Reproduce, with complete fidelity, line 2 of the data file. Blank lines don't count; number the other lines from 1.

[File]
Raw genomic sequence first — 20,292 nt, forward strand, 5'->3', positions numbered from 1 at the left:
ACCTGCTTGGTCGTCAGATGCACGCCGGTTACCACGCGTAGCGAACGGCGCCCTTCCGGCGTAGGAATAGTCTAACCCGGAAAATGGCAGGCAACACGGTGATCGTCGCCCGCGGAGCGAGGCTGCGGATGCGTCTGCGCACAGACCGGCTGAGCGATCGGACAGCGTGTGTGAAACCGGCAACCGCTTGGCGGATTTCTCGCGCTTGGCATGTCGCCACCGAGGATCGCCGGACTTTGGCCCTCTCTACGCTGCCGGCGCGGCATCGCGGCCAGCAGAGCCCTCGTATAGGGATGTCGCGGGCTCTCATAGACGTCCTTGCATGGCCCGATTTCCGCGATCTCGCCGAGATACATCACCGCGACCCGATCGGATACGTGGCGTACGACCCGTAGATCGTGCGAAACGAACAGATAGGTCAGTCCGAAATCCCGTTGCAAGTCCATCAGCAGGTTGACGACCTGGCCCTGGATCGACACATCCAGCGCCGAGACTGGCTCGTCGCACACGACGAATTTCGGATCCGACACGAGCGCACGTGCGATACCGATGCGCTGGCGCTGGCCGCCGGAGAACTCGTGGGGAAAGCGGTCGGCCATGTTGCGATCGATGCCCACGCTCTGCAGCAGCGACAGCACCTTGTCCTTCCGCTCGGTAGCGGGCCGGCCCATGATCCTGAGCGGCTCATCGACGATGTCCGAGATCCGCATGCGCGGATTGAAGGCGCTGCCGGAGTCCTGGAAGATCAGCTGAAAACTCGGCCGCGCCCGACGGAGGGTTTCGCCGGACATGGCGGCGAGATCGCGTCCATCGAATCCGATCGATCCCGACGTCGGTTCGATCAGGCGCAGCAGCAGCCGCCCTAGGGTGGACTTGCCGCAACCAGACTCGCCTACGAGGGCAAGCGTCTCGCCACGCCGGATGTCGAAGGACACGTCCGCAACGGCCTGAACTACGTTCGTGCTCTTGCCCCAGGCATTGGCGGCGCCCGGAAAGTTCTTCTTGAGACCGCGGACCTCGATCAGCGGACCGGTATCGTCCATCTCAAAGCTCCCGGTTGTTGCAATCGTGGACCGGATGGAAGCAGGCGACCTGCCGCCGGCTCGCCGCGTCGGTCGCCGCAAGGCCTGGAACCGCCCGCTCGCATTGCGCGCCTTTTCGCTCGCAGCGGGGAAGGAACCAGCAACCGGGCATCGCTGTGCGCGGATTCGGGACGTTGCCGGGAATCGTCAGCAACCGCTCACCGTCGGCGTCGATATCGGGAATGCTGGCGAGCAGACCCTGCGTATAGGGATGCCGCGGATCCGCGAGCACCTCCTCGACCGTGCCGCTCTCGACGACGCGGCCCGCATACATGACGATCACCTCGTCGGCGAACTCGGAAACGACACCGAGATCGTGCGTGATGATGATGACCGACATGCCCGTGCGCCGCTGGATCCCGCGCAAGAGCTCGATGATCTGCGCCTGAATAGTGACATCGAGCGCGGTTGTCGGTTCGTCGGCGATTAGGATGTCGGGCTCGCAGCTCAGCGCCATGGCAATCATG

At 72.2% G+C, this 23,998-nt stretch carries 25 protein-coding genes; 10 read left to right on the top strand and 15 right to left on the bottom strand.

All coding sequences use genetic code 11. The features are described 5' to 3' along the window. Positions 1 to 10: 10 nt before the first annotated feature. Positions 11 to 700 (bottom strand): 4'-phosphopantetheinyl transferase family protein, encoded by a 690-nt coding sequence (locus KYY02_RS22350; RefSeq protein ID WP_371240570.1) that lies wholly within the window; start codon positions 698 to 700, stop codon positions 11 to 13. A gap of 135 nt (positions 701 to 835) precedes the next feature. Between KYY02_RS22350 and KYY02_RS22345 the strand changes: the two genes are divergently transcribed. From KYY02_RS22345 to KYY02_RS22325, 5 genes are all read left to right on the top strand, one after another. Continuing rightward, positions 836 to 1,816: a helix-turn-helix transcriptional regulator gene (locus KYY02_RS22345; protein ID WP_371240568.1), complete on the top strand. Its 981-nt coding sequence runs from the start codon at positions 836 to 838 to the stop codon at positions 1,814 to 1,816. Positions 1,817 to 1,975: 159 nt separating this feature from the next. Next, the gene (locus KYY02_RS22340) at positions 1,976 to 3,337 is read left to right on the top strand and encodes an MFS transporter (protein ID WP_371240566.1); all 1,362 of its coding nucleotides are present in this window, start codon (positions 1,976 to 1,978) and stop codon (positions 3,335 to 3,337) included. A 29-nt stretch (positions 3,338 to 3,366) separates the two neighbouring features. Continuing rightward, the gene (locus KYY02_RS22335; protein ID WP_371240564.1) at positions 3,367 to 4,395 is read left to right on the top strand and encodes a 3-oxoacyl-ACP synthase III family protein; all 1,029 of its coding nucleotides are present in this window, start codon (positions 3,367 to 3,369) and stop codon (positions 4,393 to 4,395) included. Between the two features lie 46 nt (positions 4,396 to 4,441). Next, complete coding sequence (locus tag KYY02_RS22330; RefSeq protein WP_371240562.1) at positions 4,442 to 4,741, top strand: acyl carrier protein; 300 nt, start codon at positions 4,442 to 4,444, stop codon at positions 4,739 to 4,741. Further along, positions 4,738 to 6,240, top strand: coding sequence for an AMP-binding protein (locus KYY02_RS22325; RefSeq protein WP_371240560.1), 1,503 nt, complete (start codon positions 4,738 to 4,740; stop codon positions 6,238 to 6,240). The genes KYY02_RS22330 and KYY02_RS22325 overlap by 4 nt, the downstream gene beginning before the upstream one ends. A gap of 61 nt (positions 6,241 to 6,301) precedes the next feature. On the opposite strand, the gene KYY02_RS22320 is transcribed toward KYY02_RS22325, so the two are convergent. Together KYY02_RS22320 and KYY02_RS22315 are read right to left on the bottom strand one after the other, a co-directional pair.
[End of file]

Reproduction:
ACCTGCTTGGTCGTCAGATGCACGCCGGTTACCACGCGTAGCGAACGGCGCCCTTCCGGCGTAGGAATAGTCTAACCCGGAAAATGGCAGGCAACACGGTGATCGTCGCCCGCGGAGCGAGGCTGCGGATGCGTCTGCGCACAGACCGGCTGAGCGATCGGACAGCGTGTGTGAAACCGGCAACCGCTTGGCGGATTTCTCGCGCTTGGCATGTCGCCACCGAGGATCGCCGGACTTTGGCCCTCTCTACGCTGCCGGCGCGGCATCGCGGCCAGCAGAGCCCTCGTATAGGGATGTCGCGGGCTCTCATAGACGTCCTTGCATGGCCCGATTTCCGCGATCTCGCCGAGATACATCACCGCGACCCGATCGGATACGTGGCGTACGACCCGTAGATCGTGCGAAACGAACAGATAGGTCAGTCCGAAATCCCGTTGCAAGTCCATCAGCAGGTTGACGACCTGGCCCTGGATCGACACATCCAGCGCCGAGACTGGCTCGTCGCACACGACGAATTTCGGATCCGACACGAGCGCACGTGCGATACCGATGCGCTGGCGCTGGCCGCCGGAGAACTCGTGGGGAAAGCGGTCGGCCATGTTGCGATCGATGCCCACGCTCTGCAGCAGCGACAGCACCTTGTCCTTCCGCTCGGTAGCGGGCCGGCCCATGATCCTGAGCGGCTCATCGACGATGTCCGAGATCCGCATGCGCGGATTGAAGGCGCTGCCGGAGTCCTGGAAGATCAGCTGAAAACTCGGCCGCGCCCGACGGAGGGTTTCGCCGGACATGGCGGCGAGATCGCGTCCATCGAATCCGATCGATCCCGACGTCGGTTCGATCAGGCGCAGCAGCAGCCGCCCTAGGGTGGACTTGCCGCAACCAGACTCGCCTACGAGGGCAAGCGTCTCGCCACGCCGGATGTCGAAGGACACGTCCGCAACGGCCTGAACTACGTTCGTGCTCTTGCCCCAGGCATTGGCGGCGCCCGGAAAGTTCTTCTTGAGACCGCGGACCTCGATCAGCGGACCGGTATCGTCCATCTCAAAGCTCCCGGTTGTTGCAATCGTGGACCGGATGGAAGCAGGCGACCTGCCGCCGGCTCGCCGCGTCGGTCGCCGCAAGGCCTGGAACCGCCCGCTCGCATTGCGCGCCTTTTCGCTCGCAGCGGGGAAGGAACCAGCAACCGGGCATCGCTGTGCGCGGATTCGGGACGTTGCCGGGAATCGTCAGCAACCGCTCACCGTCGGCGTCGATATCGGGAATGCTGGCGAGCAGACCCTGCGTATAGGGATGCCGCGGATCCGCGAGCACCTCCTCGACCGTGCCGCTCTCGACGACGCGGCCCGCATACATGACGATCACCTCGTCGGCGAACTCGGAAACGACACCGAGATCGTGCGTGATGATGATGACCGACATGCCCGTGCGCCGCTGGATCCCGCGCAAGAGCTCGATGATCTGCGCCTGAATAGTGACATCGAGCGCGGTTGTCGGTTCGTCGGCGATTAGGATGTCGGGCTCGCAGCTCAGCGCCATGGCAATCATG